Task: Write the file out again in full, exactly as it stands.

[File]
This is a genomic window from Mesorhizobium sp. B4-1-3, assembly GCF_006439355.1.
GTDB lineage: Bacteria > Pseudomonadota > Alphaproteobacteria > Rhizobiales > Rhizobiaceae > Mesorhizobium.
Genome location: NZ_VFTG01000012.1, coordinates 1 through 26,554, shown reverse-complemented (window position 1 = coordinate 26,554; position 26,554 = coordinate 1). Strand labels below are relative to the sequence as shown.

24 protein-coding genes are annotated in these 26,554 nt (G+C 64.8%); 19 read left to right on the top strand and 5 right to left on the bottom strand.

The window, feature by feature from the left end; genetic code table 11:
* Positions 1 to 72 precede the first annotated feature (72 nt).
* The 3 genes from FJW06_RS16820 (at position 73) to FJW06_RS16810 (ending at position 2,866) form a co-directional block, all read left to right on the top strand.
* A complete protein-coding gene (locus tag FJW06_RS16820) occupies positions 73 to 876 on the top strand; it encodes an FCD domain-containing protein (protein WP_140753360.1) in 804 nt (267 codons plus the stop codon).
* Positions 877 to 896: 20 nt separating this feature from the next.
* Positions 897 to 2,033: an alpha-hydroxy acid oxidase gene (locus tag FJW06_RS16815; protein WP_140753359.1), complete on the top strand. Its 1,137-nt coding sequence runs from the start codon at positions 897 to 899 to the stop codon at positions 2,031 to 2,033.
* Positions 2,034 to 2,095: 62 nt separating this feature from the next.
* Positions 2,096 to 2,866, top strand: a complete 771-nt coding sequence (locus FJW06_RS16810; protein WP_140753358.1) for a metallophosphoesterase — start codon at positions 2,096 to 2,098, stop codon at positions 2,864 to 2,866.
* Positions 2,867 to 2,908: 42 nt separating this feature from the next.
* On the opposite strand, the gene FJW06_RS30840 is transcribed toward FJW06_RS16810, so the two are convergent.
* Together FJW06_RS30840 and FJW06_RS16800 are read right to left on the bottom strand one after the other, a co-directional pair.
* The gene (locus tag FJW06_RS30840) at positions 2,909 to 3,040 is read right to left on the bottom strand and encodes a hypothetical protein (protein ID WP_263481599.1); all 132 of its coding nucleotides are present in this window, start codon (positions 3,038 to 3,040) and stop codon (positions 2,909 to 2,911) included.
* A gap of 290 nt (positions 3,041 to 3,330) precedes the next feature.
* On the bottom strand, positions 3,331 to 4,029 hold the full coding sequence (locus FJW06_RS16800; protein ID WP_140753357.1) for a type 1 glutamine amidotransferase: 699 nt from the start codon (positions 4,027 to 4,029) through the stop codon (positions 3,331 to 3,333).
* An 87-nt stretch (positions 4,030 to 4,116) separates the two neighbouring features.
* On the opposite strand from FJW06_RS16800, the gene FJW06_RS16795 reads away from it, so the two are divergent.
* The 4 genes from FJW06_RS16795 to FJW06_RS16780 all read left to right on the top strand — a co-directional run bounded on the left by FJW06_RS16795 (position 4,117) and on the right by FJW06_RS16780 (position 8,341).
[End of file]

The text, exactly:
This is a genomic window from Mesorhizobium sp. B4-1-3, assembly GCF_006439355.1.
GTDB lineage: Bacteria > Pseudomonadota > Alphaproteobacteria > Rhizobiales > Rhizobiaceae > Mesorhizobium.
Genome location: NZ_VFTG01000012.1, coordinates 1 through 26,554, shown reverse-complemented (window position 1 = coordinate 26,554; position 26,554 = coordinate 1). Strand labels below are relative to the sequence as shown.

24 protein-coding genes are annotated in these 26,554 nt (G+C 64.8%); 19 read left to right on the top strand and 5 right to left on the bottom strand.

The window, feature by feature from the left end; genetic code table 11:
* Positions 1 to 72 precede the first annotated feature (72 nt).
* The 3 genes from FJW06_RS16820 (at position 73) to FJW06_RS16810 (ending at position 2,866) form a co-directional block, all read left to right on the top strand.
* A complete protein-coding gene (locus tag FJW06_RS16820) occupies positions 73 to 876 on the top strand; it encodes an FCD domain-containing protein (protein WP_140753360.1) in 804 nt (267 codons plus the stop codon).
* Positions 877 to 896: 20 nt separating this feature from the next.
* Positions 897 to 2,033: an alpha-hydroxy acid oxidase gene (locus tag FJW06_RS16815; protein WP_140753359.1), complete on the top strand. Its 1,137-nt coding sequence runs from the start codon at positions 897 to 899 to the stop codon at positions 2,031 to 2,033.
* Positions 2,034 to 2,095: 62 nt separating this feature from the next.
* Positions 2,096 to 2,866, top strand: a complete 771-nt coding sequence (locus FJW06_RS16810; protein WP_140753358.1) for a metallophosphoesterase — start codon at positions 2,096 to 2,098, stop codon at positions 2,864 to 2,866.
* Positions 2,867 to 2,908: 42 nt separating this feature from the next.
* On the opposite strand, the gene FJW06_RS30840 is transcribed toward FJW06_RS16810, so the two are convergent.
* Together FJW06_RS30840 and FJW06_RS16800 are read right to left on the bottom strand one after the other, a co-directional pair.
* The gene (locus tag FJW06_RS30840) at positions 2,909 to 3,040 is read right to left on the bottom strand and encodes a hypothetical protein (protein ID WP_263481599.1); all 132 of its coding nucleotides are present in this window, start codon (positions 3,038 to 3,040) and stop codon (positions 2,909 to 2,911) included.
* A gap of 290 nt (positions 3,041 to 3,330) precedes the next feature.
* On the bottom strand, positions 3,331 to 4,029 hold the full coding sequence (locus FJW06_RS16800; protein ID WP_140753357.1) for a type 1 glutamine amidotransferase: 699 nt from the start codon (positions 4,027 to 4,029) through the stop codon (positions 3,331 to 3,333).
* An 87-nt stretch (positions 4,030 to 4,116) separates the two neighbouring features.
* On the opposite strand from FJW06_RS16800, the gene FJW06_RS16795 reads away from it, so the two are divergent.
* The 4 genes from FJW06_RS16795 to FJW06_RS16780 all read left to right on the top strand — a co-directional run bounded on the left by FJW06_RS16795 (position 4,117) and on the right by FJW06_RS16780 (position 8,341).